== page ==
Although the Sinaloa cartel is probably the best known of the Mexican meth manufacturers and traffickers these days, thanks to the notoriety of its now-imprisoned boss Joaquin “El Chapo” Guzman Loera, the DEA reports the intensity among cartel competitors continues to increase. A majority of the country’s transnational criminal organizations (TCO) now operate factories with the American market in mind. Increased availability has driven down price.
That potency and proliferation have contributed to a nearly 400 percent rise in psycho-stimulant poisoning deaths, up to more than 7,500 in 2016 with 90 percent linked to meth intoxication, according to the DEA.
The trend continued in 2019. Phoenix DEA official Erica Curry tells me, “It’s coming across in larger quantities than we have ever seen.”
The agency’s meth seizure numbers by Arizona law enforcement rocketed from 11,887 pounds in 2017 to 26,578 pounds in 2018, and 31,511 last year. And the price of product per pound actually declined.
Las Vegas is far from alone as a market. Big cities and small towns are part of the American meth epidemic. But the nature of the beast has changed. Its manufacture and distribution is no longer the purview of outlaw motorcycle gangs and mom-and-pop “one-pot” cookers. Cartels import methamphetamine precursor chemicals by the container load from overseas to supply clandestine factories that annually churn out tons of product. From there, it finds its way across the border through bustling ports of entry and across the desert. Occasionally, a Las Vegas landscaper plays courier and gets caught.
This isn’t exactly breaking news, but it’s something to think about the next time you hear officials discuss the ongoing homeless issue in Southern Nevada. A sad percentage of those suffering most, including those least likely to seek and acceptance assistance even when it’s available, are buried by their addiction.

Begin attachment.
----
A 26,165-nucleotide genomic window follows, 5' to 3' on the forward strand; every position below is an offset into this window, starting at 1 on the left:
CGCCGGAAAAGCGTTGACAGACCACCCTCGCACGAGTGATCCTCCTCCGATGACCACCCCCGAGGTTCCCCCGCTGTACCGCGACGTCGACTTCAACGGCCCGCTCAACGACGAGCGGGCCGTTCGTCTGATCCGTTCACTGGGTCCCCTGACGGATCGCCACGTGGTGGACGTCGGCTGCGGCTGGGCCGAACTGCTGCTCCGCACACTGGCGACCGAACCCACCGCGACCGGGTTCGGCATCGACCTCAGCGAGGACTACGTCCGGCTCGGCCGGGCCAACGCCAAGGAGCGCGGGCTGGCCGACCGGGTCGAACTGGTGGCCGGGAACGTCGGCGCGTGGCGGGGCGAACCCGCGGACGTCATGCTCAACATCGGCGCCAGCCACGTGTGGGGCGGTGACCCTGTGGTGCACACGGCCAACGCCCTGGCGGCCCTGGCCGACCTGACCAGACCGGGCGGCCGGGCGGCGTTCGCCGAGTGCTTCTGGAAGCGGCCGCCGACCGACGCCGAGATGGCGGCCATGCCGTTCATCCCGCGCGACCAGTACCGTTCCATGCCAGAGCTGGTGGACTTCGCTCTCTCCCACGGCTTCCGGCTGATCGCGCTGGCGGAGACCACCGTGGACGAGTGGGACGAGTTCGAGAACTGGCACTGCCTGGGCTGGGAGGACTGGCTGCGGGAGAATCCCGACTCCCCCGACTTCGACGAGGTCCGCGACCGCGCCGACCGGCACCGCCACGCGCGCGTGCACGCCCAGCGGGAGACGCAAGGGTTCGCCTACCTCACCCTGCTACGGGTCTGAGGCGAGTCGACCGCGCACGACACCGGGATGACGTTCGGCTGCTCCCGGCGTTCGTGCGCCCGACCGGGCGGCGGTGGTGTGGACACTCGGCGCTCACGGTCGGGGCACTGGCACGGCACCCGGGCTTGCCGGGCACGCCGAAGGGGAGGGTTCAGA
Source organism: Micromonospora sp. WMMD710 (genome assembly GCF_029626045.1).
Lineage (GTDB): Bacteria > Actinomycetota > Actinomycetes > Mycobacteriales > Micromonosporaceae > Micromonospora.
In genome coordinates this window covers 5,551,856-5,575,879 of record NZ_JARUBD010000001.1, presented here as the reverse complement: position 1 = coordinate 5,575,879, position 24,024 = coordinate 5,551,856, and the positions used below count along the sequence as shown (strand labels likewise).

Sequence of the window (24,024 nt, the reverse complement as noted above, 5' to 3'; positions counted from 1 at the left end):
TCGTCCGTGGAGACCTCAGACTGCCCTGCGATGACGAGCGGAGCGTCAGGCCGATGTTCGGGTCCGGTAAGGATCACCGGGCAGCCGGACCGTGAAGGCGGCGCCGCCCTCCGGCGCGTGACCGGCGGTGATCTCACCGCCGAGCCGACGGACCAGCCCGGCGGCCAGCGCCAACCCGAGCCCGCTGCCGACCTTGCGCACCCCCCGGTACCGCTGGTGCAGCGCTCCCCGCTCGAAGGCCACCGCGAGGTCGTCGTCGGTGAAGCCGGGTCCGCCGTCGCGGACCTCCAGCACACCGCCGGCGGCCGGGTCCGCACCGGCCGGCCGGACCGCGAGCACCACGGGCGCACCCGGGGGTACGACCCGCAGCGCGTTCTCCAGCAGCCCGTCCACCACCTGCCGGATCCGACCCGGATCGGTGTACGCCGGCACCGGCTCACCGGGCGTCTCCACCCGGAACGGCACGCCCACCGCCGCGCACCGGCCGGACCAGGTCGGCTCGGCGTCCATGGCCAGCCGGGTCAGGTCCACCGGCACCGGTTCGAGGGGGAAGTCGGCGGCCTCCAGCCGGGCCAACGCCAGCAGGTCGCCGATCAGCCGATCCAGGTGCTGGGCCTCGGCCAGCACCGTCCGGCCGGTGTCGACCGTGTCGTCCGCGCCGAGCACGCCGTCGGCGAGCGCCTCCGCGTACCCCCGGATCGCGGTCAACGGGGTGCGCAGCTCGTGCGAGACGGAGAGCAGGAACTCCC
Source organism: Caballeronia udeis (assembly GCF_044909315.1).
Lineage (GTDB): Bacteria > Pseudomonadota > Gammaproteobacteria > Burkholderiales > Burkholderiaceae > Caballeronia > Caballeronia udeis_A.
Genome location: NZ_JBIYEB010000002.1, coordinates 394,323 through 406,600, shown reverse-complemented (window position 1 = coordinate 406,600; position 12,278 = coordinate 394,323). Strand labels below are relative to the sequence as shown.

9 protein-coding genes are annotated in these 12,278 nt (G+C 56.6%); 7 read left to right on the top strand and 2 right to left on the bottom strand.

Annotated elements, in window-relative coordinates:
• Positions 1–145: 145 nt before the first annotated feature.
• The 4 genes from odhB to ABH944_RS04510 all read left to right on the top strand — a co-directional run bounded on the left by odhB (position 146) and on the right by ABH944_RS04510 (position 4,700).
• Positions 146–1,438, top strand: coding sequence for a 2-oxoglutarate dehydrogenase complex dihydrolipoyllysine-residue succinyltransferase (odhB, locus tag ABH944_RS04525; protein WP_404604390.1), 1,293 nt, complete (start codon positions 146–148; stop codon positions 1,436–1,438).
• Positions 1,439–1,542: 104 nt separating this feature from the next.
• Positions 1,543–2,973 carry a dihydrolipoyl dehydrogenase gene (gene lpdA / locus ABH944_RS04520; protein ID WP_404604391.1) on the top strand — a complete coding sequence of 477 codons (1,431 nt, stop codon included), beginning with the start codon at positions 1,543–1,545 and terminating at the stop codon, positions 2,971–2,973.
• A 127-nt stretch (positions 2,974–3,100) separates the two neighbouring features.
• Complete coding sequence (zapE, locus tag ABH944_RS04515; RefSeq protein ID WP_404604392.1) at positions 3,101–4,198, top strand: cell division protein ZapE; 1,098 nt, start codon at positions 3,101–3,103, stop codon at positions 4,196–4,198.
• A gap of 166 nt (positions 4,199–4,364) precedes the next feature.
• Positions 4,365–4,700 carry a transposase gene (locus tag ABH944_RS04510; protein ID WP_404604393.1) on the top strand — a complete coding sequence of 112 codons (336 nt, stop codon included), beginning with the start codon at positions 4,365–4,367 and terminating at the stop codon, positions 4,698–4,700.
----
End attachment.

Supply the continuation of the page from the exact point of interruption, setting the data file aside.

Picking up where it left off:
And meth proliferates here. Whether waiting for their next connection on the edge of a storm drainage blocks from UNLV, or frequenting the low-rent motels downtown and on the Boulder Highway, the signs of substance abuse among society’s poorest citizens isn’t difficult to find. And they’re worked relentlessly as easy customers for drug dealers.
On the Las Vegas streets, easy access to meth is a cruel card dealt to people already holding a losing hand.
John L. Smith is an author and longtime columnist. He was born in Henderson and his family’s Nevada roots go back to 1881. His stories have appeared in Time, Readers Digest, The Daily Beast, Reuters, Ruralite and Desert Companion, among others. He also offers weekly commentary on Nevada Public Radio station KNPR. His newest book—a biography of iconic Nevada civil rights and political leader, Joe Neal—”Westside Slugger: Joe Neal’s Lifelong Fight for Social Justice” is published by University of Nevada Press and is available at Amazon.com. Contact him at [email protected] On Twitter: @jlnevadasmith